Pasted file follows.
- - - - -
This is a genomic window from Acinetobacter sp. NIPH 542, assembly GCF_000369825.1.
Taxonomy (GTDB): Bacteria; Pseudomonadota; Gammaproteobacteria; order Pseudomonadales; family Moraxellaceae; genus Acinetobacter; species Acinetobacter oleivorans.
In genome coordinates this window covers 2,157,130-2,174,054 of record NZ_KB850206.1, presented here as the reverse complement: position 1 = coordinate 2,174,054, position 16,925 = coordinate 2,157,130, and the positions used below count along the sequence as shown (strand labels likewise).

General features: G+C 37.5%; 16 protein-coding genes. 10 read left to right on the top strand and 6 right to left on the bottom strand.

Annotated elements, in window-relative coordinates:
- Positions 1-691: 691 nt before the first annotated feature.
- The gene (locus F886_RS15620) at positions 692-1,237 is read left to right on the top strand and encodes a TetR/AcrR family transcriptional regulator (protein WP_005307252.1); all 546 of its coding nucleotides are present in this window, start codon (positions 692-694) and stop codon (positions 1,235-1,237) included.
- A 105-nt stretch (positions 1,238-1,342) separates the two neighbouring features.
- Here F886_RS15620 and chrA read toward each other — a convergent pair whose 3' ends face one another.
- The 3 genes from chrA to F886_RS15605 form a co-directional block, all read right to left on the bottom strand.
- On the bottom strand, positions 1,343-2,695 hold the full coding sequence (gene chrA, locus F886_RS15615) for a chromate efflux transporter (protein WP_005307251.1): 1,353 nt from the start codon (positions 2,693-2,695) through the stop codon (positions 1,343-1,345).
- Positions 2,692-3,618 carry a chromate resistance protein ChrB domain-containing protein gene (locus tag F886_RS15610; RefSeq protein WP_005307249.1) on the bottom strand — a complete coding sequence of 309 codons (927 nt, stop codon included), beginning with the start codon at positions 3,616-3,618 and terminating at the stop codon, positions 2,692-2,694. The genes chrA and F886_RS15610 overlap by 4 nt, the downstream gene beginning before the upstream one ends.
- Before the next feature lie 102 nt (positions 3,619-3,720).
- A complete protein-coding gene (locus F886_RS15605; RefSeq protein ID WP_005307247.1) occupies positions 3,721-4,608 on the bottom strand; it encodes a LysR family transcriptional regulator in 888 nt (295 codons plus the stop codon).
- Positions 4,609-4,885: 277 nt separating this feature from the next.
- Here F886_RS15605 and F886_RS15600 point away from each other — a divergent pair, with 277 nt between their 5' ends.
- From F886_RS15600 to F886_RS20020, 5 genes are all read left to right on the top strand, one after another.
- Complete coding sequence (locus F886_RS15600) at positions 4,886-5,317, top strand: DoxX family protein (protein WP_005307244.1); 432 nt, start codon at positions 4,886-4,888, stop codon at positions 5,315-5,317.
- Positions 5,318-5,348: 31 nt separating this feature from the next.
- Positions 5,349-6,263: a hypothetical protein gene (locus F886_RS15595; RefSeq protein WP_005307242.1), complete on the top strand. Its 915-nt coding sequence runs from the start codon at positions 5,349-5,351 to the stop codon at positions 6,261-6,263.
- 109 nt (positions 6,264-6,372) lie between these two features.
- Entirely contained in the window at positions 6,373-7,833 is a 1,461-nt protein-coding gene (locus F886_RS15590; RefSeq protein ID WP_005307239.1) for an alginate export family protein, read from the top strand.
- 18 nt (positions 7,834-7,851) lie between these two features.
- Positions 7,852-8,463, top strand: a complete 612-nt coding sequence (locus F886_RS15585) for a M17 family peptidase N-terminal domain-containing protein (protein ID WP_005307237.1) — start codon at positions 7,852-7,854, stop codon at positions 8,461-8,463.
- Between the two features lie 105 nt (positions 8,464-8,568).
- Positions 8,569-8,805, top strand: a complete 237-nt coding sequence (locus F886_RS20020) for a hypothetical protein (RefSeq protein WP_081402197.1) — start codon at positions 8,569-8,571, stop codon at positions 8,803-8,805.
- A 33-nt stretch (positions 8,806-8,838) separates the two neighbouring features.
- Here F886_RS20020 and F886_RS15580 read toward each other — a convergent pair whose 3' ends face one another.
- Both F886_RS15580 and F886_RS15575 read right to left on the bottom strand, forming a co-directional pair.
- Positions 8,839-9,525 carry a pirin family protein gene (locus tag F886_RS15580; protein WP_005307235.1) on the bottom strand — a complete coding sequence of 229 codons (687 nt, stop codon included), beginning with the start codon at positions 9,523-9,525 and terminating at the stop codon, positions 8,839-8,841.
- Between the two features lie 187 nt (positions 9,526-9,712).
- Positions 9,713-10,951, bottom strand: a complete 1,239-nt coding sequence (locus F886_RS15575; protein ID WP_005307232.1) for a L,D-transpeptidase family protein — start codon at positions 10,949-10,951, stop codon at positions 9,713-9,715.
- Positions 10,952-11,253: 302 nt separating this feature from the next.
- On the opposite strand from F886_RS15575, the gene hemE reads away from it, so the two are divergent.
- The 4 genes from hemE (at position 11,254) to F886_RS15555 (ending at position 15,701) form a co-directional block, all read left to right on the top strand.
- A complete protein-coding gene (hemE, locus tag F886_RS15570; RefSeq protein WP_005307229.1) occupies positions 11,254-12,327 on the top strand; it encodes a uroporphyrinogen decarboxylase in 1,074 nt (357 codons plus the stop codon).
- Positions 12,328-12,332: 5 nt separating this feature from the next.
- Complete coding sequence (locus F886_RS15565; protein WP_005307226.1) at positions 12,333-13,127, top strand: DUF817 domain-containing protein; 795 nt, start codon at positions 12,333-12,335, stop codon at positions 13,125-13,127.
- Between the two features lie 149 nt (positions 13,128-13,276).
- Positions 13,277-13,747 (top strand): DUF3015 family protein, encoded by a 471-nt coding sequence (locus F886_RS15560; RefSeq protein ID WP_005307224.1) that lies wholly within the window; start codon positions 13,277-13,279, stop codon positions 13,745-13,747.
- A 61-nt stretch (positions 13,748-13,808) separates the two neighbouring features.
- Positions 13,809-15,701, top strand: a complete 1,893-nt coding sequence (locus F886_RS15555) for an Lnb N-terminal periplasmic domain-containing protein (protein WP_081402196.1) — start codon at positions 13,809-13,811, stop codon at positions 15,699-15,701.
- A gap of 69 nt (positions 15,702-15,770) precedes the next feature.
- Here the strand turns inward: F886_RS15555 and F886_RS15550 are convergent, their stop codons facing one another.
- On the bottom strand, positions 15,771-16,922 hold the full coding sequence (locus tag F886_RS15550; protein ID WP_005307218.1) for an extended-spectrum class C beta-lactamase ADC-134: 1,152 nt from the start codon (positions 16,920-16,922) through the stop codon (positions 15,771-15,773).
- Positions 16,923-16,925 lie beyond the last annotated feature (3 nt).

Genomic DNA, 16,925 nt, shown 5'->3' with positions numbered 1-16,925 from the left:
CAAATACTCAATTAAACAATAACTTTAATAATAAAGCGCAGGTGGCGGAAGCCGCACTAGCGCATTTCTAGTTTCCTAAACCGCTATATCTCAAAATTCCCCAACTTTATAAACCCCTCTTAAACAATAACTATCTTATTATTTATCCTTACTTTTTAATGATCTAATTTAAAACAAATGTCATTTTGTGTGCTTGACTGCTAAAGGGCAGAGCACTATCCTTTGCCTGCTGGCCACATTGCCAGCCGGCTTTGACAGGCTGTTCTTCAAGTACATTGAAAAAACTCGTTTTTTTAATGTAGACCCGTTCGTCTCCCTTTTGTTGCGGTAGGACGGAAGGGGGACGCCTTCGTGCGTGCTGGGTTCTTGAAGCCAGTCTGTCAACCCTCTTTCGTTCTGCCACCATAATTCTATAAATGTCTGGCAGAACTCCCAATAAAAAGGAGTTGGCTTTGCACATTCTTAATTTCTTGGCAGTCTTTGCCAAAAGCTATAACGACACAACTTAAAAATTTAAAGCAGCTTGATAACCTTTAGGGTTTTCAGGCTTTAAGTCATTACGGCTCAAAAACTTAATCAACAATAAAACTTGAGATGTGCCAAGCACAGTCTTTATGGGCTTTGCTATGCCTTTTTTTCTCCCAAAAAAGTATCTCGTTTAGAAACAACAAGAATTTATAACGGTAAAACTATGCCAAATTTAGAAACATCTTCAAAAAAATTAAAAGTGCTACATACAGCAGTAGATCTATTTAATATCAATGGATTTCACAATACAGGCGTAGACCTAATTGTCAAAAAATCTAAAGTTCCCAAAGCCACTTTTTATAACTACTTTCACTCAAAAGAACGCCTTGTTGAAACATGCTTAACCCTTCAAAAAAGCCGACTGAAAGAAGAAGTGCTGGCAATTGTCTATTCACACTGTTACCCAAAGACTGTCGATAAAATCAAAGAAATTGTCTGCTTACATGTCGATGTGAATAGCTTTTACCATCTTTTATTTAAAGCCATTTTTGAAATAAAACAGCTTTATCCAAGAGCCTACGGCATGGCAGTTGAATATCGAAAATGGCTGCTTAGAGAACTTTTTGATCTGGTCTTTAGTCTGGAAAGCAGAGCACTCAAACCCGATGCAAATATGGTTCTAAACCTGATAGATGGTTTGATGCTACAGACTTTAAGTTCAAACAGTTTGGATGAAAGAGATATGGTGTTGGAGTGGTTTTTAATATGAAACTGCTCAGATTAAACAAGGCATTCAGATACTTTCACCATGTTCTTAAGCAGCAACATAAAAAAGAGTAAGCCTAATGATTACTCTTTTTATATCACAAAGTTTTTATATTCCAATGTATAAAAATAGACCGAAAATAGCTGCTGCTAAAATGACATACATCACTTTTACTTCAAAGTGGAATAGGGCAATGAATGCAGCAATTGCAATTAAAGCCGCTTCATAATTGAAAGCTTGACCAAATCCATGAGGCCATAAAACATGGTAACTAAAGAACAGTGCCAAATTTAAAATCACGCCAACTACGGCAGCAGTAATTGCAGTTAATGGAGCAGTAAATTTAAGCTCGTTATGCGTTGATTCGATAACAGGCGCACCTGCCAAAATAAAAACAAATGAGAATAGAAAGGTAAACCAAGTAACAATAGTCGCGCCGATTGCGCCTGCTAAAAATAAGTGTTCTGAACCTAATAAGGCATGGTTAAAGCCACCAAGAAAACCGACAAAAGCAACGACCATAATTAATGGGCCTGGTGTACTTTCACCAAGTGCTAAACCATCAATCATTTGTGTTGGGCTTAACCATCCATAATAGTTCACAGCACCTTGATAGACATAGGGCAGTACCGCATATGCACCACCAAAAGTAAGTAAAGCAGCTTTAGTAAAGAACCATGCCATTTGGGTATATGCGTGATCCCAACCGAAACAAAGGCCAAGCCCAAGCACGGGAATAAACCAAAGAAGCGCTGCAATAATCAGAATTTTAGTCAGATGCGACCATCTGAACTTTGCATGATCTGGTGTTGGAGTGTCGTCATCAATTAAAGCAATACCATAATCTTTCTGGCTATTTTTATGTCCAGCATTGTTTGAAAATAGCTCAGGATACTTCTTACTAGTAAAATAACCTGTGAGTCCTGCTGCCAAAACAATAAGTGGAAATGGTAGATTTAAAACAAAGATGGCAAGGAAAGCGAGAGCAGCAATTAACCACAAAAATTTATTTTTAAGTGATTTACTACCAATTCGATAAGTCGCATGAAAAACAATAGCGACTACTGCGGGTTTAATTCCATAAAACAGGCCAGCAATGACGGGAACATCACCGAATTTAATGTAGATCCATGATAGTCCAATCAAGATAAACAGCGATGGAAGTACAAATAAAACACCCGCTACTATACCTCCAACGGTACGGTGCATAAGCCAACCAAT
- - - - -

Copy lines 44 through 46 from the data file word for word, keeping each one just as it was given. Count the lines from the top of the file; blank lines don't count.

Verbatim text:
- Here the strand turns inward: F886_RS15555 and F886_RS15550 are convergent, their stop codons facing one another.
- On the bottom strand, positions 15,771-16,922 hold the full coding sequence (locus tag F886_RS15550; protein ID WP_005307218.1) for an extended-spectrum class C beta-lactamase ADC-134: 1,152 nt from the start codon (positions 16,920-16,922) through the stop codon (positions 15,771-15,773).
- Positions 16,923-16,925 lie beyond the last annotated feature (3 nt).